SBI to issue Rs5,000 crore retail bonds
30 May 2005
30 May 2005
The State Bank of India (SBI) is planning to float Rs5,000 crore worth
of 10-year bonds for retail customers. This is the largest domestic retail
bond issued by any Indian bank.
The plan is to convert part of the bank's term deposits into this long-term instrument. The SBI now offers 6.25 per cent on a five-year deposit and said the bond could offer 1 percentage point more than this.
An SBI executive said: "We will offer a higher interest rate on the bond. The exact rate is being worked out."
The bonds, to be distributed across the country by the 13,000-odd branches of the bank and its seven associates, will be treated as subordinate debt and prop up the bank's capital adequacy ratio.
"We need to raise subordinated debt for 'tier II' capital. Internally, the debate is whether to float an overseas bond or go for a domestic issue. We have decided to reward our domestic depositors on the bank's 200th year," said the executive.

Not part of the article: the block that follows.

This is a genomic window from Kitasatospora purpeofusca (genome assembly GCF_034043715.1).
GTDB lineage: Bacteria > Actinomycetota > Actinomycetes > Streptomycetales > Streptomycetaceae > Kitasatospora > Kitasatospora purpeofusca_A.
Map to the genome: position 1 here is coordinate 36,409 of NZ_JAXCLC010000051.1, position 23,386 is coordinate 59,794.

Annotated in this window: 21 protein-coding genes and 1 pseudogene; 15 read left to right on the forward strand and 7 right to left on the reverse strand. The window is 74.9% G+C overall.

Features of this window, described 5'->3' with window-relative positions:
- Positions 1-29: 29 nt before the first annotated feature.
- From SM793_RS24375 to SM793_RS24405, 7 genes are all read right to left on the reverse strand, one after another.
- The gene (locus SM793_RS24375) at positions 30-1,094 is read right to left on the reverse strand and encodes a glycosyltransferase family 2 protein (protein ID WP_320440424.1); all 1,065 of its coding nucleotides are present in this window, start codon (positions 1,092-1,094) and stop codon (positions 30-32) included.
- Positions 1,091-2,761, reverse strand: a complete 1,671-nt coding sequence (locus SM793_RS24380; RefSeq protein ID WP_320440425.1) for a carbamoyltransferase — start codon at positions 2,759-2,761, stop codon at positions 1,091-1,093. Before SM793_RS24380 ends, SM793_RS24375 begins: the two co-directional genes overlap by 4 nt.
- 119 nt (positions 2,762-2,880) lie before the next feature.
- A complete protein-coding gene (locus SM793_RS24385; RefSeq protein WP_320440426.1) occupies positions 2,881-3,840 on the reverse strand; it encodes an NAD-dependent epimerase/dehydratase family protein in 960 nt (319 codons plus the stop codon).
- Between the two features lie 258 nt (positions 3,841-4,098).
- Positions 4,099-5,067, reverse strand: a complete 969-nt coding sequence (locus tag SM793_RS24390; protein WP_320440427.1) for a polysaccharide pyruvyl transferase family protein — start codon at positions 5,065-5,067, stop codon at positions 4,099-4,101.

Prime minister Manmohan Singh and finance minister P Chidambaram will inaugurate the year-long celebrations for the bank's 200th year on June 14 in Mumbai.
SBI had earlier floated Rs3,400 crore worth of long-term bonds in three tranches and part of it will come for redemption this year. The bank will ask the holders of these bonds to switch to the new instrument.
Besides, existing depositors will also be asked to subscribe to the instrument, which will offer better rates than term deposits. SBI Capital Markets, the bank's merchant banking wing, will manage the bond issue.
of deposits is becoming an issue for the banking industry as the credit growth
has been very high. The bond can be an answer to this a sure way of
garnering long term money," pointed out a banking analyst.
State Bank's average cost of money is 5.11 per cent. If one excludes the Indian Millennium Deposit, which is due for redemption later this year, the cost will come down to 4.7 per cent. The average yield on advances is 7.68 per cent and that of investment is 7.94 per cent. The bank has been able to raise its net interest margin (NIM) from 3.04 per cent to 3.39 per cent last year.